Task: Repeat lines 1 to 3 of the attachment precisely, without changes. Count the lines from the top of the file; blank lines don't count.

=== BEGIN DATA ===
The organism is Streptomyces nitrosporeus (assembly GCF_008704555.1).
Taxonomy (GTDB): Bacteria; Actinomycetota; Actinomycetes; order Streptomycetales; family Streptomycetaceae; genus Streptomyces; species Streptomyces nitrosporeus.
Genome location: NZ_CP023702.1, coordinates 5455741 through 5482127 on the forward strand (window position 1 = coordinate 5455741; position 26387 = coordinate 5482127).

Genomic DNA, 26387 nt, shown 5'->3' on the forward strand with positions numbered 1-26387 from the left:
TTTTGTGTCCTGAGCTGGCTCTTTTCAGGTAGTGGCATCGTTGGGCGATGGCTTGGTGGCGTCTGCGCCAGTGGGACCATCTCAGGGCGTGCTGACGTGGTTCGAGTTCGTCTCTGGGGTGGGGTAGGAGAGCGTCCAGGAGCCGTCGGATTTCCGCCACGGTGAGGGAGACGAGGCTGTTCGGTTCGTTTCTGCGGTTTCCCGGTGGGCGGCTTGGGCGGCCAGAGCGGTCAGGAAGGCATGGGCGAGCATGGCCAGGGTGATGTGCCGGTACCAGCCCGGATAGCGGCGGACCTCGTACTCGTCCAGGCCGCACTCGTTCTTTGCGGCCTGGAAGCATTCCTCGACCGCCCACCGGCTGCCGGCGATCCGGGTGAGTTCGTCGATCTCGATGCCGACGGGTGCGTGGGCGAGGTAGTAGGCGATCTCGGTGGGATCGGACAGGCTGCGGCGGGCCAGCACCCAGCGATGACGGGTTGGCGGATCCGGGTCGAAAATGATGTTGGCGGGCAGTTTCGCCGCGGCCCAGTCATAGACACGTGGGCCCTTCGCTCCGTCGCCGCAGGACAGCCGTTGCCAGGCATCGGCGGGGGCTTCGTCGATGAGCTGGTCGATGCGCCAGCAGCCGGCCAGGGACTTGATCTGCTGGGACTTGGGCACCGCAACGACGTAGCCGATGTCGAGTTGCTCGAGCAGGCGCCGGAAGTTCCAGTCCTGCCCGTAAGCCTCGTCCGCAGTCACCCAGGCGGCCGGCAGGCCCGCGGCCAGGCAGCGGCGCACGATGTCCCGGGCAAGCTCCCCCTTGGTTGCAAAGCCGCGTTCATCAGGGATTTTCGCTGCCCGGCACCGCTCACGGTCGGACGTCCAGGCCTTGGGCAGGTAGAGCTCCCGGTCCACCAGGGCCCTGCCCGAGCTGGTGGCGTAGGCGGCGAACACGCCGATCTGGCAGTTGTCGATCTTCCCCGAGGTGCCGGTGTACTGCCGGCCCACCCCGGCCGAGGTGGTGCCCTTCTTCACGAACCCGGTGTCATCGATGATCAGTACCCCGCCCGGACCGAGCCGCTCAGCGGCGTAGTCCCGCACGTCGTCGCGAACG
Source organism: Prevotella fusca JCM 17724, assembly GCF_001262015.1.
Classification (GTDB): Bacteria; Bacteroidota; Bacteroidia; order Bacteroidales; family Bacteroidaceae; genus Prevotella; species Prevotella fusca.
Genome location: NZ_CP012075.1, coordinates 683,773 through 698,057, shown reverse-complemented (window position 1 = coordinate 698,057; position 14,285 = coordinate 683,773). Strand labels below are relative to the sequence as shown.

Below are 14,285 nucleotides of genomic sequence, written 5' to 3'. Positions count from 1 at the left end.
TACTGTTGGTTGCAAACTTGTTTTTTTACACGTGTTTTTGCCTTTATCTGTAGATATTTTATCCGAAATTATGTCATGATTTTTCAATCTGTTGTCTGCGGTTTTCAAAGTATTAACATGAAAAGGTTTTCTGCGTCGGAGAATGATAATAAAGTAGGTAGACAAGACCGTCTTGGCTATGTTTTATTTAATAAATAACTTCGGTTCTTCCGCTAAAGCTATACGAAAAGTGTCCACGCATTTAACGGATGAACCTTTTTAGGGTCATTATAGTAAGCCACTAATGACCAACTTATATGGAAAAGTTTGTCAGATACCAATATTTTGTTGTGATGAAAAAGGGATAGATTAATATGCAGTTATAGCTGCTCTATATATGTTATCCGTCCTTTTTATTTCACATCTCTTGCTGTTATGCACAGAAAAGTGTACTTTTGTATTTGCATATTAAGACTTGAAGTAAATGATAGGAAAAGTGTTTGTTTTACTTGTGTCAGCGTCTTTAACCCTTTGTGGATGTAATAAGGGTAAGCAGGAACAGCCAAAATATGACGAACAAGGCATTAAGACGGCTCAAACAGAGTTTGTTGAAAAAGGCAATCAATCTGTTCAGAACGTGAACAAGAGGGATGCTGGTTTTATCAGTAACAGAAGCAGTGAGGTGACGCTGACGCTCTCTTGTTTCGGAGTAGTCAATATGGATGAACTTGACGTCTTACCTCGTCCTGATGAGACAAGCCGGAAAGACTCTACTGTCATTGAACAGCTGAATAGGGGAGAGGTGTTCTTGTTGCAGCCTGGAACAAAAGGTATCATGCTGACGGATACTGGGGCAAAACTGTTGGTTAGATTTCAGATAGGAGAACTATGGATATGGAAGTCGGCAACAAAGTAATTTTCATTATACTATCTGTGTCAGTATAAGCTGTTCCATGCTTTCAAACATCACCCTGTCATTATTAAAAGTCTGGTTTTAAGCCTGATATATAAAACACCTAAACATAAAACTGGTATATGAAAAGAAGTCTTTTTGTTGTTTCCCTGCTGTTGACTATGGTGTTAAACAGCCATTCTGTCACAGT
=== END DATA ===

The organism is Streptomyces nitrosporeus (assembly GCF_008704555.1).
Taxonomy (GTDB): Bacteria; Actinomycetota; Actinomycetes; order Streptomycetales; family Streptomycetaceae; genus Streptomyces; species Streptomyces nitrosporeus.
Genome location: NZ_CP023702.1, coordinates 5455741 through 5482127 on the forward strand (window position 1 = coordinate 5455741; position 26387 = coordinate 5482127).